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Sly & Robbie: Real Drum and Bass

Outside Sonic Sounds studio, Robbie Shakespeare is gesticulating wildly as he shouts a string of expletives into a mobile phone. Someone owes him money somewhere, and he’s apparently unhappy about it. He’s a big guy with a hefty frame who once served time in a notorious Jamaican prison on a gun charge, so whoever’s on the other end of the line must be sweating. Inside the studio, Sly Dunbar is the essence of calm as he adds some live percussion to a new computer rhythm; once the basic structure is in order, Robbie plugs in his instrument and deeply locks into the groove.

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The Soft Pink Truth: Softcore Hardcore

In his round spectacles and colorful scarf, and with his silver Prius cutting through a typically gloomy San Francisco afternoon, Drew Daniel looks like the PhD student he is. It’s also easy to imagine him as half of his band Matmos, the cerebral duo whose compositions are invested with as much conceptual insanity as they are endlessly tweaked samples and noise. Read more » 

James Murphy: Cracked LCD

Since ditching punk rock in favor of dance music about five years ago, James Murphy’s done his damnedest to help indie kids get reacquainted with their backsides. In addition to comprising the American half of New York’s lauded production group-cum-label DFA (with Brit Tim Goldsworthy), he’s also the brains behind the celebrated LCD Soundsystem, whose vinyl singles “Yeah” and “Beat Connection” have enjoyed residencies on many a dancefloor. Read more »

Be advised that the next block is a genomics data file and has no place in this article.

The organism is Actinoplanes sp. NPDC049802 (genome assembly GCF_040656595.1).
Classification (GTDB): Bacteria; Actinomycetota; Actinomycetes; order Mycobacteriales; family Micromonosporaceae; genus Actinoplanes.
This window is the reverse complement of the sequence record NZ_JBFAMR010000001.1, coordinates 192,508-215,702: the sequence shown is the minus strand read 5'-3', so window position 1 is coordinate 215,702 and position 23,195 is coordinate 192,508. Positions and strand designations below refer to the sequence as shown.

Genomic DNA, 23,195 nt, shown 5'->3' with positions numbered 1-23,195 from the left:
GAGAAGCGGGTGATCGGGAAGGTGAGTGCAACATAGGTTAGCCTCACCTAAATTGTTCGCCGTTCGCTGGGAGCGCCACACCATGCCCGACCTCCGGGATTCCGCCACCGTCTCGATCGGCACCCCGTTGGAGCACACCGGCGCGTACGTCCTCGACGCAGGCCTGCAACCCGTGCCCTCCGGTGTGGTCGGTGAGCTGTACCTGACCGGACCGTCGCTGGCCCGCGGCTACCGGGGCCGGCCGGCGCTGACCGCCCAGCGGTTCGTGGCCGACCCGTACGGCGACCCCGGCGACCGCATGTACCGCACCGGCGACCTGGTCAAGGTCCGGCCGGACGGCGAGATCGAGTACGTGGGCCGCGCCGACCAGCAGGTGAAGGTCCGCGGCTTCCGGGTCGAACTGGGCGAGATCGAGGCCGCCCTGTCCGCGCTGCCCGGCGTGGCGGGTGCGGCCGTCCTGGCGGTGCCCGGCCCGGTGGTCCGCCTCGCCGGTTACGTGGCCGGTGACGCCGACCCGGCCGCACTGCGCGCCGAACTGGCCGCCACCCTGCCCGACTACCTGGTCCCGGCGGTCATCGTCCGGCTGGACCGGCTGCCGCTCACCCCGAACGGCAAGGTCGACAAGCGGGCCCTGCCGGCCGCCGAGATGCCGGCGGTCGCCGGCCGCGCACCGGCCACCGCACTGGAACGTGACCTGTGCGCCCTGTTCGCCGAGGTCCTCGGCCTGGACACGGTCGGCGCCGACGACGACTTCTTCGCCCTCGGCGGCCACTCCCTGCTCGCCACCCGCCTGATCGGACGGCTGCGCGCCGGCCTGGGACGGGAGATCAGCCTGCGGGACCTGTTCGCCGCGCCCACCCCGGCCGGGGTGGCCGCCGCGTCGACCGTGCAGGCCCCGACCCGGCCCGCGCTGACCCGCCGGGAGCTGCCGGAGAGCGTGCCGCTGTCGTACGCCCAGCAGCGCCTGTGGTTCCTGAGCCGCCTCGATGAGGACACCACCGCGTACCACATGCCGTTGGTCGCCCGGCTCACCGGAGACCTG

The Perceptionists: Triple Play

The vibe in Boston is so good at the moment,” The Perceptionists’ Mr. Lif says of his hometown. “It’s an ill time to be here–the region is just synonymous with excellence right now.”

Lif isn’t talking about the attention the city’s historically ignored hip-hop scene has been receiving lately–he’s referring to the success of the Boston Red Sox and New England Patriots, whose recent championships have helped redefine a city often preoccupied with the failure of its sports franchises.

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Tigersushi: Forging Links with the Future

If electroclash represented the needless, and often desperate, repetition of nearly everything we loathed about the plastic ‘80s, another group of artists and labels–who we’ll call by no clever name, thank you very much–took influence from the synthetic decade’s more experimental inclinations. Enter Tigersushi, stage left.

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